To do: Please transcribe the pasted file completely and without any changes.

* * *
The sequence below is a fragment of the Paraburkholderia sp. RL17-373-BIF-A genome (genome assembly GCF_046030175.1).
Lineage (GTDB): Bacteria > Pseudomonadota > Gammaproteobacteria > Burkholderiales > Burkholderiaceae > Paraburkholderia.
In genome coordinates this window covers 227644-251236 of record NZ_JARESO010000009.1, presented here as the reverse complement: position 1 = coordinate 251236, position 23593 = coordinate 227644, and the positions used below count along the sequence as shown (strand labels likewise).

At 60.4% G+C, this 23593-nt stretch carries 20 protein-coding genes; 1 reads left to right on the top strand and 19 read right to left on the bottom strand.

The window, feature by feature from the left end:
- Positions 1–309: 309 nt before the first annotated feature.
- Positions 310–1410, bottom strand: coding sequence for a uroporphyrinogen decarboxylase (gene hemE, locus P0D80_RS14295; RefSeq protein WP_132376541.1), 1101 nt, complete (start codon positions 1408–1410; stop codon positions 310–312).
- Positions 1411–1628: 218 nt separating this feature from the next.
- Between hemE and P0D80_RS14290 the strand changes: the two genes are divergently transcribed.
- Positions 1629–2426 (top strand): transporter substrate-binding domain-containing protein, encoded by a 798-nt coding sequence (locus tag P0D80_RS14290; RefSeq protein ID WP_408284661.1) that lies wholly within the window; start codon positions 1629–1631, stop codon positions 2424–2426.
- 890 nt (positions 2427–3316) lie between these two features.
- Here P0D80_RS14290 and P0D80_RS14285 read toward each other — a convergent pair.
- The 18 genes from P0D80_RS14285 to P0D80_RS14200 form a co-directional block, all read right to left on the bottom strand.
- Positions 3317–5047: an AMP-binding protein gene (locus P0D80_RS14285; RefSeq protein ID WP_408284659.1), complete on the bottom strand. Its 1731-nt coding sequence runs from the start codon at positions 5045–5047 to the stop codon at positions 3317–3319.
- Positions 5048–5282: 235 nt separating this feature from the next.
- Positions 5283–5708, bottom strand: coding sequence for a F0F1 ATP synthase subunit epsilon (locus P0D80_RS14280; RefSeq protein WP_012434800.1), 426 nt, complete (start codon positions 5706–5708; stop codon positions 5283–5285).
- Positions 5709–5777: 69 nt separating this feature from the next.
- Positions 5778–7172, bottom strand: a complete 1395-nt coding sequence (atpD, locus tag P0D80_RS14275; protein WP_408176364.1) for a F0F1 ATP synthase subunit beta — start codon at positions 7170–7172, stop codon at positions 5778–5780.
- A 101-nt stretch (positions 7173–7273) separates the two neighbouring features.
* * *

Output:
The sequence below is a fragment of the Paraburkholderia sp. RL17-373-BIF-A genome (genome assembly GCF_046030175.1).
Lineage (GTDB): Bacteria > Pseudomonadota > Gammaproteobacteria > Burkholderiales > Burkholderiaceae > Paraburkholderia.
In genome coordinates this window covers 227644-251236 of record NZ_JARESO010000009.1, presented here as the reverse complement: position 1 = coordinate 251236, position 23593 = coordinate 227644, and the positions used below count along the sequence as shown (strand labels likewise).

At 60.4% G+C, this 23593-nt stretch carries 20 protein-coding genes; 1 reads left to right on the top strand and 19 read right to left on the bottom strand.

The window, feature by feature from the left end:
- Positions 1–309: 309 nt before the first annotated feature.
- Positions 310–1410, bottom strand: coding sequence for a uroporphyrinogen decarboxylase (gene hemE, locus P0D80_RS14295; RefSeq protein WP_132376541.1), 1101 nt, complete (start codon positions 1408–1410; stop codon positions 310–312).
- Positions 1411–1628: 218 nt separating this feature from the next.
- Between hemE and P0D80_RS14290 the strand changes: the two genes are divergently transcribed.
- Positions 1629–2426 (top strand): transporter substrate-binding domain-containing protein, encoded by a 798-nt coding sequence (locus tag P0D80_RS14290; RefSeq protein ID WP_408284661.1) that lies wholly within the window; start codon positions 1629–1631, stop codon positions 2424–2426.
- 890 nt (positions 2427–3316) lie between these two features.
- Here P0D80_RS14290 and P0D80_RS14285 read toward each other — a convergent pair.
- The 18 genes from P0D80_RS14285 to P0D80_RS14200 form a co-directional block, all read right to left on the bottom strand.
- Positions 3317–5047: an AMP-binding protein gene (locus P0D80_RS14285; RefSeq protein ID WP_408284659.1), complete on the bottom strand. Its 1731-nt coding sequence runs from the start codon at positions 5045–5047 to the stop codon at positions 3317–3319.
- Positions 5048–5282: 235 nt separating this feature from the next.
- Positions 5283–5708, bottom strand: coding sequence for a F0F1 ATP synthase subunit epsilon (locus P0D80_RS14280; RefSeq protein WP_012434800.1), 426 nt, complete (start codon positions 5706–5708; stop codon positions 5283–5285).
- Positions 5709–5777: 69 nt separating this feature from the next.
- Positions 5778–7172, bottom strand: a complete 1395-nt coding sequence (atpD, locus tag P0D80_RS14275; protein WP_408176364.1) for a F0F1 ATP synthase subunit beta — start codon at positions 7170–7172, stop codon at positions 5778–5780.
- A 101-nt stretch (positions 7173–7273) separates the two neighbouring features.